Here are eight tips to get you to your destination safely.
- Take professional rider training. There is no substitute for a skilled rider with a proper safety attitude. The Canada Safety Council’s Gearing Up program has been offered since 1974 and is an excellent start for rookie riders and an effective refresher for veteran riders.
- Wear an approved motorcycle helmet and fasten it properly. Most crashes happen at speeds around 50km/h and helmets are very effective at preventing head injuries at those speeds.
- Wear highly visible clothing (especially at night) and make sure that your headlight is functioning properly. Always wear protective clothing and protective gear.
- Communicate with drivers in other vehicles by using proper signals, lane positions and brake lights. Try to establish eye contact with the other drivers whenever possible.
- Keep an adequate space cushion when following, being followed, sharing your lane, passing other vehicles or being passed. Slow down and respect the hazards of speed according to road and weather conditions. Many single vehicle motorcycle collisions occur from speeding and losing control in a curve or in a situation of unpredictable vehicle behaviour.
- Scan your course of travel 12 to 15 seconds ahead so you can identify and avoid potential hazards. Predict what you might do if a dangerous situation presents itself. This gives you time to mentally prepare a safe outcome. You can also practice evasive maneuvers under supervision in secluded areas, to develop instinctive reactions.
- Remain alert, keep hydrated and pace yourself. Your motorcycle driving is directly related to your physical and mental state. Also, always look twice before advancing through intersections. It may save you from a collision with “red-light runners” or “left turners”.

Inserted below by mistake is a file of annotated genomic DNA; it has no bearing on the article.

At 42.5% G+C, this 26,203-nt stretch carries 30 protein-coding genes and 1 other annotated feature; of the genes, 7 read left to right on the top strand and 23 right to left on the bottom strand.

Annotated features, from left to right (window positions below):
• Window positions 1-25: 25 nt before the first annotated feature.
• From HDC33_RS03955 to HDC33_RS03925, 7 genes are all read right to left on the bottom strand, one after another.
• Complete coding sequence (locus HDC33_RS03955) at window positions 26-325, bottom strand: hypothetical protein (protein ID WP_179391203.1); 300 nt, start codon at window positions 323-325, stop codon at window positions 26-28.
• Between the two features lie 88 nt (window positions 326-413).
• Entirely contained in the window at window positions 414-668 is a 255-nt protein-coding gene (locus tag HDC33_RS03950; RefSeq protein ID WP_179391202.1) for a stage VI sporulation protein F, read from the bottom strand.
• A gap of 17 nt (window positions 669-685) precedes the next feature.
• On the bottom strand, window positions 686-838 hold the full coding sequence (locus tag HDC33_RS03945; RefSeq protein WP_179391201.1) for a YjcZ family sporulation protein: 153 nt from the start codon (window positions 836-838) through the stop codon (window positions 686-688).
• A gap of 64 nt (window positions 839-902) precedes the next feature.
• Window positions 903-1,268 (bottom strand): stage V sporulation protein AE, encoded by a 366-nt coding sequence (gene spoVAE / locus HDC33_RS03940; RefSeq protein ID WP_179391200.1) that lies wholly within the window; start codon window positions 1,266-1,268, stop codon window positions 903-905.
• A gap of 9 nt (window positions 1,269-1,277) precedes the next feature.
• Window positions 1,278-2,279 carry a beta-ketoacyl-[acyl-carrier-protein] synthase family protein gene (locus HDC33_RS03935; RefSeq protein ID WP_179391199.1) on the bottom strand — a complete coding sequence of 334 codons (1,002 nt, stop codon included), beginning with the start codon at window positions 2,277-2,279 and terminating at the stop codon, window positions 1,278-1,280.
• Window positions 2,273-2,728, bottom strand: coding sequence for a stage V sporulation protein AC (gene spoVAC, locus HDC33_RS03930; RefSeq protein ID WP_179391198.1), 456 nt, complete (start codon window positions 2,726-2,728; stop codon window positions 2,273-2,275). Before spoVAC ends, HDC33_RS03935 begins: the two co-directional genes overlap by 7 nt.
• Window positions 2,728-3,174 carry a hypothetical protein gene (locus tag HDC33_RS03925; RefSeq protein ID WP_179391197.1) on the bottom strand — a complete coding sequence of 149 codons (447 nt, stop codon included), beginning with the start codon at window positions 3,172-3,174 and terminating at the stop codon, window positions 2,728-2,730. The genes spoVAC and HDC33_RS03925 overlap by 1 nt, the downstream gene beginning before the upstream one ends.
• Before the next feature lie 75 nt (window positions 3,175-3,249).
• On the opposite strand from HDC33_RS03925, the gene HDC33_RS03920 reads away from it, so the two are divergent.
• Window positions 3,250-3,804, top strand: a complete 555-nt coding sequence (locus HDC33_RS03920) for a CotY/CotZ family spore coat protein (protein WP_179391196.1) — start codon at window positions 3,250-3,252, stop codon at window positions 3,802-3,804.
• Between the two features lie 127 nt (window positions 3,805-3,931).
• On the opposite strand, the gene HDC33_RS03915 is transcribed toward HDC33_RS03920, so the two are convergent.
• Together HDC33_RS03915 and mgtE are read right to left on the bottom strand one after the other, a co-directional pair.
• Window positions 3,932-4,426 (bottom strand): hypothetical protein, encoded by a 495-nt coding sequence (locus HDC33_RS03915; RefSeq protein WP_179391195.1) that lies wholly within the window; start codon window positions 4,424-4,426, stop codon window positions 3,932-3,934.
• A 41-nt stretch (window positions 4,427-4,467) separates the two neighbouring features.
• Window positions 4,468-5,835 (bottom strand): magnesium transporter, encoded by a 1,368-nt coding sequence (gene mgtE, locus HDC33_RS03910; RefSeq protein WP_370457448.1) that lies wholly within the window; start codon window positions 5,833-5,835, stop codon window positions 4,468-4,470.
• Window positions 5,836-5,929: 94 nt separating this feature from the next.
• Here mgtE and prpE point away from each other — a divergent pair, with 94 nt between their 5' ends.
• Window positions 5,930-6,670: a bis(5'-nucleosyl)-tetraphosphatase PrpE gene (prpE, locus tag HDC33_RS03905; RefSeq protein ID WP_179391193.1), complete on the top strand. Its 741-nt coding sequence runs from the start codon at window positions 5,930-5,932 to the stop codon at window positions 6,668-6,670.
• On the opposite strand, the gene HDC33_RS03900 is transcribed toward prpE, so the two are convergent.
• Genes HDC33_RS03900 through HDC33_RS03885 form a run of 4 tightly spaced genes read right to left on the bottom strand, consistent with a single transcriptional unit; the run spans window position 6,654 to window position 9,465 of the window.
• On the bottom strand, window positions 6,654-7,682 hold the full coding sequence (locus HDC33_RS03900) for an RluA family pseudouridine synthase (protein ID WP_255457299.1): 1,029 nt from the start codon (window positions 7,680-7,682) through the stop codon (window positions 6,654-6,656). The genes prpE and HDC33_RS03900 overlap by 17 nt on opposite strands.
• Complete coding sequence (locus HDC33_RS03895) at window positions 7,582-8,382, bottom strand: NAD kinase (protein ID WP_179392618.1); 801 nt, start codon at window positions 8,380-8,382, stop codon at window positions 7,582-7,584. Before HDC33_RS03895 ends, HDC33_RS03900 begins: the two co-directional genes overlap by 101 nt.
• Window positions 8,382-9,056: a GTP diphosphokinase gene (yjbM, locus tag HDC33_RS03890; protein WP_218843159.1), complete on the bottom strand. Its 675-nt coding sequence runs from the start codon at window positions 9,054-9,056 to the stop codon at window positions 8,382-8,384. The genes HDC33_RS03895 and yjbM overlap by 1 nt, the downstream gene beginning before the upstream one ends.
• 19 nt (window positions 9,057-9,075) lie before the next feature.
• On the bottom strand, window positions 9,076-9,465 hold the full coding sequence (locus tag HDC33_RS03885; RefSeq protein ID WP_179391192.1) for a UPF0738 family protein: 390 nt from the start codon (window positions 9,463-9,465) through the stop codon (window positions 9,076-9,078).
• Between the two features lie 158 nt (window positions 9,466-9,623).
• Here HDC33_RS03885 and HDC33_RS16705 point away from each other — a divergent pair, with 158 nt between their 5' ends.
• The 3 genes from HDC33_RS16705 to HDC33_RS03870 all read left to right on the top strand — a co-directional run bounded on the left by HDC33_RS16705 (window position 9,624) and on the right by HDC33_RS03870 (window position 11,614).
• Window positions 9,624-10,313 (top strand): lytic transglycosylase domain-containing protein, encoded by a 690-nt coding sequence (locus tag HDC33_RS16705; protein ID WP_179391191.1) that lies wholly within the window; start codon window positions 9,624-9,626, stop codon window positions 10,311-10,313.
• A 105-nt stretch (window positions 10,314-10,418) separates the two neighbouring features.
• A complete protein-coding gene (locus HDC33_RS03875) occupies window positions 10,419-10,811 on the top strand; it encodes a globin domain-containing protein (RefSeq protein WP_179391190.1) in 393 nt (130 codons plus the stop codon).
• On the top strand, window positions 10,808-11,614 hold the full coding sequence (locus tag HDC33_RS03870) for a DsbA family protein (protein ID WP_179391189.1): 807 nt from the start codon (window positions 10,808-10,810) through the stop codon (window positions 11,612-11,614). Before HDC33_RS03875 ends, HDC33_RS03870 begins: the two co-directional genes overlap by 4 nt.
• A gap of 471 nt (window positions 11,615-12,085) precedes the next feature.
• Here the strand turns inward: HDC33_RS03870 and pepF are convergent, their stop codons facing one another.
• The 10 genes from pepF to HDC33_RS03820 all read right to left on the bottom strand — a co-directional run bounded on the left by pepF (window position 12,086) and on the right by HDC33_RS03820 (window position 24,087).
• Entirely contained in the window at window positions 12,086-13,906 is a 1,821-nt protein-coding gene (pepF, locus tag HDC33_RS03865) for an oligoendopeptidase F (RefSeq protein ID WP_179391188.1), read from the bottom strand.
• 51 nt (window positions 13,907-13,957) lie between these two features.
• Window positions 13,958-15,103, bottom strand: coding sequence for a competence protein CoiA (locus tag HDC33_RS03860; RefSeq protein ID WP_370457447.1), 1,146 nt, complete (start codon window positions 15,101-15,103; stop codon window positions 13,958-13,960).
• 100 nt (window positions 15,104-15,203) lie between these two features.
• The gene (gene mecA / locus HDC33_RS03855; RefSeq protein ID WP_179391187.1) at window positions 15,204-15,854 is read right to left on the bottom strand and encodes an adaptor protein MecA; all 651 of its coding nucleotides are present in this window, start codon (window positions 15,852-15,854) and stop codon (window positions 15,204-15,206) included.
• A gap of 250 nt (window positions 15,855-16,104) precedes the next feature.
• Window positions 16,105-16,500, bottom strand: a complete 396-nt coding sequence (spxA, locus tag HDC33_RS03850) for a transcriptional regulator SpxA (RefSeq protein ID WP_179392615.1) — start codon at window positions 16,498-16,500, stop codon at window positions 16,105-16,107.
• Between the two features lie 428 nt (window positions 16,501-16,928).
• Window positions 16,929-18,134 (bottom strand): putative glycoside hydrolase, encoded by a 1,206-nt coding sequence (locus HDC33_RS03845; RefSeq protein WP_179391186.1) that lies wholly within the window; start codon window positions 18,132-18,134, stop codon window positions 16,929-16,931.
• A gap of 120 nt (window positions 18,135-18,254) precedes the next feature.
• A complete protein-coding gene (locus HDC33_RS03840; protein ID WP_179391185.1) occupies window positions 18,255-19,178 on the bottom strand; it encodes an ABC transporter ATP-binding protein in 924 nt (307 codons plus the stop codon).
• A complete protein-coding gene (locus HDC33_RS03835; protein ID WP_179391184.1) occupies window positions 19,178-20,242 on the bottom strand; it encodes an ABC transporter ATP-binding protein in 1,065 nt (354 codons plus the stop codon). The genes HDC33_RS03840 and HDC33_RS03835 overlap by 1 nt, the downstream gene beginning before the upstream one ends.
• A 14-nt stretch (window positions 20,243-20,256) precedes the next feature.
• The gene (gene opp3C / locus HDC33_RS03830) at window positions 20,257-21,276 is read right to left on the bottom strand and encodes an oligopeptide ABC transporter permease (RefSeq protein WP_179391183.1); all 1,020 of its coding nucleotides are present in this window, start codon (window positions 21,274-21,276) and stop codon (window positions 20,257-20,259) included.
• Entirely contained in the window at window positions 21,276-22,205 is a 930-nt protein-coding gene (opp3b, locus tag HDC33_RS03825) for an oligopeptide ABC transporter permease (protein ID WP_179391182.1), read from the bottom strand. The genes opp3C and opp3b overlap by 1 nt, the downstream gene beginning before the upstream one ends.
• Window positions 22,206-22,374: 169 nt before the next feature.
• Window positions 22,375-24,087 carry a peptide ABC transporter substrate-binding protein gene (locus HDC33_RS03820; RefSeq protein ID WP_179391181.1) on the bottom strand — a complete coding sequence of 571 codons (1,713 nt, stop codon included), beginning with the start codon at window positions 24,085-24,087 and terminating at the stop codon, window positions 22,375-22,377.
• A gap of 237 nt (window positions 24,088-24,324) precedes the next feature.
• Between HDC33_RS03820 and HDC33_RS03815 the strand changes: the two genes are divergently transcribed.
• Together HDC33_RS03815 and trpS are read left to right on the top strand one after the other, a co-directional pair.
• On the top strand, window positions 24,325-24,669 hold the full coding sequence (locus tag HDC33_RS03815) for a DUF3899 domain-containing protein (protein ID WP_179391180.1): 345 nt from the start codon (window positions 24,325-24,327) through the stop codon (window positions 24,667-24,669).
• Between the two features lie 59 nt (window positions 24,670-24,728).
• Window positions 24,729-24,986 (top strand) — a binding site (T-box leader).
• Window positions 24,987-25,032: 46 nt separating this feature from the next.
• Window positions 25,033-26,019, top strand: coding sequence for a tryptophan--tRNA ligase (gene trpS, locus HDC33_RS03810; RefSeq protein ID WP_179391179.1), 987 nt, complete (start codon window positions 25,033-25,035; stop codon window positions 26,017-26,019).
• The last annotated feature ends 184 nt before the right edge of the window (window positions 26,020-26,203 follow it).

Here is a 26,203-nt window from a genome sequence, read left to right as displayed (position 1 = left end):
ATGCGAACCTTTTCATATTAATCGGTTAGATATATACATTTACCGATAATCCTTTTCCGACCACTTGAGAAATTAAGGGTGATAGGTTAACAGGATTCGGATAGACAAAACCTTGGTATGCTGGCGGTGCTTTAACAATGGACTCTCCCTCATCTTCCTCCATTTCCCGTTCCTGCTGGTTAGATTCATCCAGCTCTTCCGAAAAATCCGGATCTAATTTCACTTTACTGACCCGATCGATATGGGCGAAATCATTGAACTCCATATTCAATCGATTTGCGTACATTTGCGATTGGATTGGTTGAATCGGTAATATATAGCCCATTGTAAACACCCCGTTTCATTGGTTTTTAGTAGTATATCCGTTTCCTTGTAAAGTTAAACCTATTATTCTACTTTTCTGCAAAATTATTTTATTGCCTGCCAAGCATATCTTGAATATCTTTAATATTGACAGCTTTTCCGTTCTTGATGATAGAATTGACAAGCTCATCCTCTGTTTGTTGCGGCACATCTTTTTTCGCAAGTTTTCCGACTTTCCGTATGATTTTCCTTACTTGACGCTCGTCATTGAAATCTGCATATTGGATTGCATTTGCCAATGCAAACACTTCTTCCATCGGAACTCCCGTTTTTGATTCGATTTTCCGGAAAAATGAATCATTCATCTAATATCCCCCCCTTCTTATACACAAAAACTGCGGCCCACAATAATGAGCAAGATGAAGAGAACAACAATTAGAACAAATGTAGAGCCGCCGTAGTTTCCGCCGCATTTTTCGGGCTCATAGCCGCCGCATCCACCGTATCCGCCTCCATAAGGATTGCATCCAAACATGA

- Limit the distance of your trip. A distance of 300 to 500 km/day will let you enjoy the trip and stop for much needed breaks.
Taking someone along for a ride? Make sure that you are an experienced driver, that you know your motorcycle and its limitations and that you have developed your risk awareness skills. Your passenger must wear a helmet and protective gear. Your passenger must also understand what is expected of him or her while riding with you, such as leaning the same amount and in the same direction as the rider. Passengers should also keep their feet on the foot pegs at all times and hold onto the rider with a hand on each side of the rider’s waist.
Riding with a Group? Keep the group small; three to five riders per group is easier to manage. Larger groups may cause other road users to take unnecessary chances. Most group riding is done in a “staggered” pattern. This formation recommends specific rider positions and distance between riders, making the group highly visible and safe. The most experienced drivers would lead and take the last position. There must be a clear understanding of the route with planned stops. There should also be a couple hand gestures to allow for communication for warnings or changes in formation. Remember to ride consistently at a safe pace and never allow yourself to ride beyond your level of competence or comfort.
Don’t become a statistic; take matters into your own hands. The reality is that it is ultimately up to you, the rider, to take every precaution to avoid collisions and falls.